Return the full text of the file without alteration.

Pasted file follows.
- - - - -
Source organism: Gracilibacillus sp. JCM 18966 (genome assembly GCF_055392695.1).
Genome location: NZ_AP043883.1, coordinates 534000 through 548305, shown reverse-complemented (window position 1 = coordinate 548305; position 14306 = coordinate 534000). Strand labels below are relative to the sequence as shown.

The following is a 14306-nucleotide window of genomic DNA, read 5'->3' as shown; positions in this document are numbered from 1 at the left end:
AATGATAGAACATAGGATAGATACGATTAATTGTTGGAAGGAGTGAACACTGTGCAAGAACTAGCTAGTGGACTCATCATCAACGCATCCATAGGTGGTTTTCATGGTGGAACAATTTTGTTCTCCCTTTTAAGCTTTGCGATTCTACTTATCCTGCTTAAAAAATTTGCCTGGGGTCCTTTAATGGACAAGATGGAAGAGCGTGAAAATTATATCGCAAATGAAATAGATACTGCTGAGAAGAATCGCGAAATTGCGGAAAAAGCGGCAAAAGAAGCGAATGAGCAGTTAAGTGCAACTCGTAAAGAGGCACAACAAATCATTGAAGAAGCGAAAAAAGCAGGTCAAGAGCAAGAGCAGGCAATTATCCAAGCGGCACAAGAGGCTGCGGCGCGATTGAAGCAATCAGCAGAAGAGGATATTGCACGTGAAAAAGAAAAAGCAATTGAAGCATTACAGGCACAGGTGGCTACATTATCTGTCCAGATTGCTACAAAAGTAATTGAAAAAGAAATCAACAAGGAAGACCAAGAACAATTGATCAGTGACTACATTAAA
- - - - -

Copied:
Source organism: Gracilibacillus sp. JCM 18966 (genome assembly GCF_055392695.1).
Genome location: NZ_AP043883.1, coordinates 534000 through 548305, shown reverse-complemented (window position 1 = coordinate 548305; position 14306 = coordinate 534000). Strand labels below are relative to the sequence as shown.

The following is a 14306-nucleotide window of genomic DNA, read 5'->3' as shown; positions in this document are numbered from 1 at the left end:
AATGATAGAACATAGGATAGATACGATTAATTGTTGGAAGGAGTGAACACTGTGCAAGAACTAGCTAGTGGACTCATCATCAACGCATCCATAGGTGGTTTTCATGGTGGAACAATTTTGTTCTCCCTTTTAAGCTTTGCGATTCTACTTATCCTGCTTAAAAAATTTGCCTGGGGTCCTTTAATGGACAAGATGGAAGAGCGTGAAAATTATATCGCAAATGAAATAGATACTGCTGAGAAGAATCGCGAAATTGCGGAAAAAGCGGCAAAAGAAGCGAATGAGCAGTTAAGTGCAACTCGTAAAGAGGCACAACAAATCATTGAAGAAGCGAAAAAAGCAGGTCAAGAGCAAGAGCAGGCAATTATCCAAGCGGCACAAGAGGCTGCGGCGCGATTGAAGCAATCAGCAGAAGAGGATATTGCACGTGAAAAAGAAAAAGCAATTGAAGCATTACAGGCACAGGTGGCTACATTATCTGTCCAGATTGCTACAAAAGTAATTGAAAAAGAAATCAACAAGGAAGACCAAGAACAATTGATCAGTGACTACATTAAA